Addiction

Prince and the (Addiction) Revolution

 

The night Whitney Houston died, I received a frantic call from a FoX News producer to come on and comment. I was pulled from my usual glamorous Saturday of Yankee games and pizza but was happy to oblige. When I arrived the producer said “just don’t say it was drugs”. “Well, what else could it have been?” I said. “Well, they don’t know but people are getting upset when it’s mentioned the cause of death was drugs, so we want to wait for an official statement” she said. This is the cultural denial of America. For years we watched Whitney Houston unravel before our eyes and yet being honest about what happened to her was off limits, offensive, and taboo. I was prepared to comment as if I were an oncologist and Houston had passed away after a drawn out battle with a horrible cancer that we don’t fully understand.  “Treatment for addiction isn’t always effective and I have much sympathy for Whitney Houston and her family after her long fight had this tragic outcome” was what I had scripted in my head. Sadly, the comments didn’t include anyone who had any extensive knowledge about addiction. It was like a verbal “in touch” magazine article rife with gossip and dancing around the word “addiction” as some kind of reverence for the dead. I was clear with the producer “I wouldn’t have anything else to say, having an addictive illness isn’t a crime nor is it different than any other chronic illness in my world, so I’ll have to say that’s what killed her, at least that’s my take”. I’m guessing that scared the young producer because they never put me on, a metaphorical sweeping under the rug, like one giant dysfunctional family.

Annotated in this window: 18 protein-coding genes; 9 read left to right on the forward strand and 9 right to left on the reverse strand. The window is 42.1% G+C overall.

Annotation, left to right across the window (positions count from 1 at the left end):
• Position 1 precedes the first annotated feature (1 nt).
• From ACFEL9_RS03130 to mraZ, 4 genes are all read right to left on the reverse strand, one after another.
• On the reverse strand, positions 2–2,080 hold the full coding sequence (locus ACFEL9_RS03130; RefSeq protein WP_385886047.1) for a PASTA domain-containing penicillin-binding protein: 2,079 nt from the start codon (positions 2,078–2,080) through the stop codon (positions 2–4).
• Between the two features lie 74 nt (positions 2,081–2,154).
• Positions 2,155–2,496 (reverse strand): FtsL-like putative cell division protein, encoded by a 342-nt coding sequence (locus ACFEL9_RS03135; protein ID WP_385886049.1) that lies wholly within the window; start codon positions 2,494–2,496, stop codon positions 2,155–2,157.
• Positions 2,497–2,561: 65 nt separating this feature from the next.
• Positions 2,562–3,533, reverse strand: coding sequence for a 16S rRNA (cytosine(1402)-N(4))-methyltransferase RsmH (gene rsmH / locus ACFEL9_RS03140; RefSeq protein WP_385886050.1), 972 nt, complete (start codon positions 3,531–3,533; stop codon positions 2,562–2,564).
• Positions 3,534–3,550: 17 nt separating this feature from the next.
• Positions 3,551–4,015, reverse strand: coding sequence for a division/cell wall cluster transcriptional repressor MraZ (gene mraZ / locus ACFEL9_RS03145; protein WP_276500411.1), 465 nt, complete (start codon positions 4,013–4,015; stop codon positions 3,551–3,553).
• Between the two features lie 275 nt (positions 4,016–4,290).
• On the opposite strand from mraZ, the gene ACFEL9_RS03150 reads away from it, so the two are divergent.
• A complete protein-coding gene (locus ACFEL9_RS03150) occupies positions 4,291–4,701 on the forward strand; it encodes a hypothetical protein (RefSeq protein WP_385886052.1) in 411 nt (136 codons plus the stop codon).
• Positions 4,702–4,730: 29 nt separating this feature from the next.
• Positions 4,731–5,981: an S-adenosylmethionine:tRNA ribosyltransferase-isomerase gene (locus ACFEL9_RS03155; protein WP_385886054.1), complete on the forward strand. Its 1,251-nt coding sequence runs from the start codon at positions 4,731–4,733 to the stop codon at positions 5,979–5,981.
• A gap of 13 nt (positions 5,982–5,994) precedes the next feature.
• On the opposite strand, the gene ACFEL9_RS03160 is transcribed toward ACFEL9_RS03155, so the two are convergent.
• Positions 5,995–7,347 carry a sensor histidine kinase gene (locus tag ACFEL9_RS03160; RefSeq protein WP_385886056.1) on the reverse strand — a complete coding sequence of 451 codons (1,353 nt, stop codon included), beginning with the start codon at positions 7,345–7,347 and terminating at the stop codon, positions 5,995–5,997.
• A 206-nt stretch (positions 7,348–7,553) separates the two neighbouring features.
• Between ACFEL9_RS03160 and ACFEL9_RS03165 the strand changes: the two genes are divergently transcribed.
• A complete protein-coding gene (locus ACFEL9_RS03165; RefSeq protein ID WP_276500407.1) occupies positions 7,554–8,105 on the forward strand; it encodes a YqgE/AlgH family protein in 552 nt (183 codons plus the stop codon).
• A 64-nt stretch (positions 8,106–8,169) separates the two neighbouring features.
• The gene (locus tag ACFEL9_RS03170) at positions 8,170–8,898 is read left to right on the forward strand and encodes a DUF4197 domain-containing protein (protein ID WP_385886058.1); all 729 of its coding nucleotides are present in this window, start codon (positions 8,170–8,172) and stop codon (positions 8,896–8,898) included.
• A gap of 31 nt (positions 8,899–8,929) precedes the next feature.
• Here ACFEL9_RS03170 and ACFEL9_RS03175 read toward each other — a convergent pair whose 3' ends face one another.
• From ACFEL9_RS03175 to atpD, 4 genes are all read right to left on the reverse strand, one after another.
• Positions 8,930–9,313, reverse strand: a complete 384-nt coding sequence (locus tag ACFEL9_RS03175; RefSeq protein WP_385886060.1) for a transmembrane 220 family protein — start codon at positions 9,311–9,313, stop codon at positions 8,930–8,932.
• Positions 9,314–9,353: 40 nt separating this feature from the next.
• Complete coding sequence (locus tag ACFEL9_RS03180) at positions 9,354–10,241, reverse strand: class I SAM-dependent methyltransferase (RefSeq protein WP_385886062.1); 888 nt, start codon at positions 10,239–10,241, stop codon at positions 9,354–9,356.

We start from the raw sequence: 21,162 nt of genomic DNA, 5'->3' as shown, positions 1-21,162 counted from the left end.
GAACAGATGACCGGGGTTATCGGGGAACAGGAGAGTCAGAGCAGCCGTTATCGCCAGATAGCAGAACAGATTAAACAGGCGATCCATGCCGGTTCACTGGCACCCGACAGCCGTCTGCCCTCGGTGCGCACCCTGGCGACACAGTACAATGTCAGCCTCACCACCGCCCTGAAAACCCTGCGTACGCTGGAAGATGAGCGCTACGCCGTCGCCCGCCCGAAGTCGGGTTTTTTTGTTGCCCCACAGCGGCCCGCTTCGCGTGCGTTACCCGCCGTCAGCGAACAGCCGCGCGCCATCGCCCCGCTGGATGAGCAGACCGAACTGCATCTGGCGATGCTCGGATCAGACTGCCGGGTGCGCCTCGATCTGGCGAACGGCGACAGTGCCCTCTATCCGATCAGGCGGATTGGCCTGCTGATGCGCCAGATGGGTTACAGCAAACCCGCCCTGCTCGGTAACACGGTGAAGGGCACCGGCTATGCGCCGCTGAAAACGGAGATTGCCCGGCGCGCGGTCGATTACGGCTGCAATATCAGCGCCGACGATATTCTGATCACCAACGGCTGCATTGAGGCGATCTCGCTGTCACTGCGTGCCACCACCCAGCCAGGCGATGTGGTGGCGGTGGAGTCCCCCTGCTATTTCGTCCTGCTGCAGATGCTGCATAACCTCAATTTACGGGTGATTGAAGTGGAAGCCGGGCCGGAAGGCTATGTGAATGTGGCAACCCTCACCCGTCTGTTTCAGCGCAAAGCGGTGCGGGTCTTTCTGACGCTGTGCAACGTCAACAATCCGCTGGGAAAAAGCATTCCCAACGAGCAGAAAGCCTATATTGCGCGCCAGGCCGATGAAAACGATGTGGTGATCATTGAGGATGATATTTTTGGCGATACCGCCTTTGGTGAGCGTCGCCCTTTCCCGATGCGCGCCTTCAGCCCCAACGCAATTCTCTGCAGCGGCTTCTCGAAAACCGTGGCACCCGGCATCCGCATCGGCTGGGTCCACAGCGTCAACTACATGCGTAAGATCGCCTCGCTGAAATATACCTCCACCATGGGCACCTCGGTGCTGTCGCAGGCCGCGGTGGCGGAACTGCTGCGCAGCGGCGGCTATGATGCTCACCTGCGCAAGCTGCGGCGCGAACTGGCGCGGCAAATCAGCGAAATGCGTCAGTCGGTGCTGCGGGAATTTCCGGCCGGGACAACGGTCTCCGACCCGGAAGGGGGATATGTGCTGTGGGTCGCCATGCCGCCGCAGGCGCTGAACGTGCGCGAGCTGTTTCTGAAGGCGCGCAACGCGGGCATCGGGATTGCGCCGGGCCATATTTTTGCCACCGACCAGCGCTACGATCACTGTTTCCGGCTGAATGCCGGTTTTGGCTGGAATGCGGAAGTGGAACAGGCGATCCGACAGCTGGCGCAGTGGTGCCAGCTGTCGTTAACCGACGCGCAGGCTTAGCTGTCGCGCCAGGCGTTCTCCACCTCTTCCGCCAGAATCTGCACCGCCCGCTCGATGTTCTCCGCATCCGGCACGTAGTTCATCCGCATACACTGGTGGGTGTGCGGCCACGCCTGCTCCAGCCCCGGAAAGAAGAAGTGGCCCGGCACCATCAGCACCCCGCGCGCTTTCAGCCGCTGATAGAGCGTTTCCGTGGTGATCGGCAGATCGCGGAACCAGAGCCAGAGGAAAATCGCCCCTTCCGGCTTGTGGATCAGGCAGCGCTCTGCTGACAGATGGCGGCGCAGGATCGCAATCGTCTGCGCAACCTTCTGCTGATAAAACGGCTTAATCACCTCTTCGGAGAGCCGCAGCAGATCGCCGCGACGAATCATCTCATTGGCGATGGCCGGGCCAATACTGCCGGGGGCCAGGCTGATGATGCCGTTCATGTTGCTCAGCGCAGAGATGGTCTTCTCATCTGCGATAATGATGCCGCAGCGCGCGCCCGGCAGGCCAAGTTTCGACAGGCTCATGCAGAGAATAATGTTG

I happened to be in London when legendary UK party girl Peaches Geldof died and it was the same story. “We would love to have you comment but don’t say it was drugs, we don’t know that”. When Philip Seymour Hoffman died, they wanted me to comment on reports of “bad heroin”. “Well, I can do that but it needs to be said that there isn’t good heroin”‘was my reply. And so it continues, the hole of denial rivaled only by the hole of shame that keeps America in the mire of illness with addiction. Of course there is always the “wake up call” and “cautionary tale” for Hollywood rhetoric when a celebrity dies. There is the obligatory “why do actors have this problem?” question. Why do accountants and sanitation workers? On the day Philip Seymour Hoffman died, 115 other people died who weren’t famous.  That was the same on the day Whitney Houston, Heath Ledger, Peaches Geldof, and many, many others. The day Prince died, there were also 115 other overdose deaths. Again, only one celebrity among the body count, the rest were mothers and fathers, lawyers, law enforcement officials, college kids, and whoever else from the the bouquet of humanity that died that day.